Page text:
The Turner Prize, the most high-profile award in British art, will not be given out this year because of the upheaval caused by the coronavirus pandemic.
Tate Britain, which has organised the prize since 1984, said it would be impossible to organise the annual nominees' exhibition.
Instead, Tate will give bursaries each worth £10,000 to help 10 artists at this "exceptionally difficult time".
Past winners include Damien Hirst, Grayson Perry and Steve McQueen.
The last time it was not awarded was in 1990, after the award's sponsor went bankrupt.
'Hour of need'
Tate Britain director Alex Farquharson said: "Gallery closures and social distancing measures are vitally important, but they are also causing huge disruption to the lives and livelihoods of artists.
"The practicalities of organising a Turner Prize exhibition are impossible in the current circumstances, so we have decided to help support even more artists during this exceptionally difficult time.
"I think JMW Turner, who once planned to leave his fortune to support artists in their hour of need, would approve of our decision."
The prize is named after the great painter, who hoped to leave part of his estate to help "distressed landscape painters" and "poor and decayed male artists" after his death in 1851.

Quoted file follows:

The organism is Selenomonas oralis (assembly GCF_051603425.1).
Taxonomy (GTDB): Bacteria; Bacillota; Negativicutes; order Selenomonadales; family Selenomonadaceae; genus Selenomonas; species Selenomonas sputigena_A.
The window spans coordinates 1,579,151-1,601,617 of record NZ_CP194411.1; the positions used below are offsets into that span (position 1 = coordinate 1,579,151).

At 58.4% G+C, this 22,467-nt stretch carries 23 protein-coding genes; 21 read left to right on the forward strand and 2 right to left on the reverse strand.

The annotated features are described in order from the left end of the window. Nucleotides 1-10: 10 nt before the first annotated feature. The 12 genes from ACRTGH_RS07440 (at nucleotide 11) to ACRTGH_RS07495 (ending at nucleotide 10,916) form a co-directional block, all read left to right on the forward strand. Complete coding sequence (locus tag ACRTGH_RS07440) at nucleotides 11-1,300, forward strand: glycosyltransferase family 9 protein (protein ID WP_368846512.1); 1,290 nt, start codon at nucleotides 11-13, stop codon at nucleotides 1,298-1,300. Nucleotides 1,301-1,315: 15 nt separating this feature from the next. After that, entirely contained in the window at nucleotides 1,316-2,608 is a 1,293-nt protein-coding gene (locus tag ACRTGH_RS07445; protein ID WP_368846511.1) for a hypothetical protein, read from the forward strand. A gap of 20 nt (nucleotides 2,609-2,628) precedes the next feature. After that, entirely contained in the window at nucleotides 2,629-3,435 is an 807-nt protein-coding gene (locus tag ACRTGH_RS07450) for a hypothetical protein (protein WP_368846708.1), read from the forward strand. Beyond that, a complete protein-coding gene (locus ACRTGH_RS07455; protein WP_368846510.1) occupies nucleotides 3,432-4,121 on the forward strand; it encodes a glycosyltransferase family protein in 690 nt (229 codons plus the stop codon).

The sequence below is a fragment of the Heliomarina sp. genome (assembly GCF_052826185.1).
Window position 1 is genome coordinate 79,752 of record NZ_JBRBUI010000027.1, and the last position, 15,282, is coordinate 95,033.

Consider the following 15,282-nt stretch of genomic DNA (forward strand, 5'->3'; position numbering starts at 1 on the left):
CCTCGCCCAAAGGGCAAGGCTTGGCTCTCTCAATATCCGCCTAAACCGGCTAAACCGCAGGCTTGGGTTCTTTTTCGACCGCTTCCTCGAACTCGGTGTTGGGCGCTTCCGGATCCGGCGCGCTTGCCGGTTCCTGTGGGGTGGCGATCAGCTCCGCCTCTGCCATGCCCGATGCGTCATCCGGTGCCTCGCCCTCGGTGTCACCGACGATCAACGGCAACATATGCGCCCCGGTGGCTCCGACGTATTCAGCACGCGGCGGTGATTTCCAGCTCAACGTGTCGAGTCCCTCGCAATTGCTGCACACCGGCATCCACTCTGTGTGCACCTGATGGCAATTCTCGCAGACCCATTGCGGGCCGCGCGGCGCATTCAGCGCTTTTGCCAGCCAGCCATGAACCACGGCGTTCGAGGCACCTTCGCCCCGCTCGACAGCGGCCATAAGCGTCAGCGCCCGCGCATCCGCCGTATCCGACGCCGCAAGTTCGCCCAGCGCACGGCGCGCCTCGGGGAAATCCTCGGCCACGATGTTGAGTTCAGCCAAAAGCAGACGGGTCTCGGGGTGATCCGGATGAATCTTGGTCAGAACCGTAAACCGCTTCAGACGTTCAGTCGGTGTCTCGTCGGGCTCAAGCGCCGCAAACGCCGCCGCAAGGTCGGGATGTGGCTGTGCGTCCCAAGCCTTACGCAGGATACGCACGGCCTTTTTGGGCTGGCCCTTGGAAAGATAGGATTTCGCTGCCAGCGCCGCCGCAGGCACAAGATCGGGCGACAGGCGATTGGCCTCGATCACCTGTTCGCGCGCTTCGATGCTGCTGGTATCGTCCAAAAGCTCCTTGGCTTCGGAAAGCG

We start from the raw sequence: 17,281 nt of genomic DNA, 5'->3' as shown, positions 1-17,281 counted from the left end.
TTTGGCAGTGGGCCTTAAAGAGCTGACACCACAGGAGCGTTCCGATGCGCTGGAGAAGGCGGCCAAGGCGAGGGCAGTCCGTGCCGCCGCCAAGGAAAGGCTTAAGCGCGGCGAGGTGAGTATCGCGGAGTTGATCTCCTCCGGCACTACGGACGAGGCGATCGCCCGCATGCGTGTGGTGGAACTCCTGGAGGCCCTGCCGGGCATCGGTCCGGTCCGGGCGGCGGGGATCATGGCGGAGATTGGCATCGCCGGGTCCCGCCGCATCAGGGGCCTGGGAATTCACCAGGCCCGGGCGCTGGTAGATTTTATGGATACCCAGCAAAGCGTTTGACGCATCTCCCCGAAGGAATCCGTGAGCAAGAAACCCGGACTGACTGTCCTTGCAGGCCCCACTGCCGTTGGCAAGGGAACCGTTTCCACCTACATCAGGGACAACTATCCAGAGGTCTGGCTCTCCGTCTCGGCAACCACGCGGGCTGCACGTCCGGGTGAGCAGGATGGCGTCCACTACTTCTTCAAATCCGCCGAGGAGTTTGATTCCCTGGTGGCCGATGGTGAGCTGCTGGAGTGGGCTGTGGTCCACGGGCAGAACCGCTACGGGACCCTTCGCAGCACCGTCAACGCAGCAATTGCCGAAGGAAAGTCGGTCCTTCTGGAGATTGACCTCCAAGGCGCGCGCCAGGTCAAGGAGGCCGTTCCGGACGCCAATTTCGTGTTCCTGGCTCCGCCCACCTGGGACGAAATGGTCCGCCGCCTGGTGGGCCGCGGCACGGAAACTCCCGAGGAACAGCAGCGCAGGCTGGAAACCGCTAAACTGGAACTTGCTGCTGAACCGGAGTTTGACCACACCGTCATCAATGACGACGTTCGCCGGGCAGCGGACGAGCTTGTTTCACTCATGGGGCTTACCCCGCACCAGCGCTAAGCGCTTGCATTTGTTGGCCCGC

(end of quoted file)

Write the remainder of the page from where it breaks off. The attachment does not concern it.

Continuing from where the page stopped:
Farquharson added: "I appreciate visitors will be disappointed that there is no Turner Prize this year, but we can all look forward to it returning in 2021."
The move to give equal amounts of money to 10 artists follows last year's decision to split the usual £40,000 prize between the four shortlisted artists.
The nominated quartet successfully argued that their work was "incompatible with the competition format, whose tendency is to divide and to individualise".
The prize has been controversial in the past, gaining infamy in the 1990s with nominees and winners including Hirst's cows in formaldehyde, Tracey Emin's unmade bed and Martin Creed's empty room with lights going on and off.
According to the Tate's announcement on Tuesday, this year's judging had been at an advanced stage.
'Disruption and uncertainty'
"This year's jury has spent the past 12 months visiting hundreds of exhibitions in preparation for selecting the nominees," it said.
But the gallery said the decision to replace this year's prize with grants "was made to help support a larger selection of artists through this period of profound disruption and uncertainty".
The usual prize money has been supplemented by extra sponsorship to allow Tate to provide Turner Bursaries worth £100,000. The recipients will be announced in June.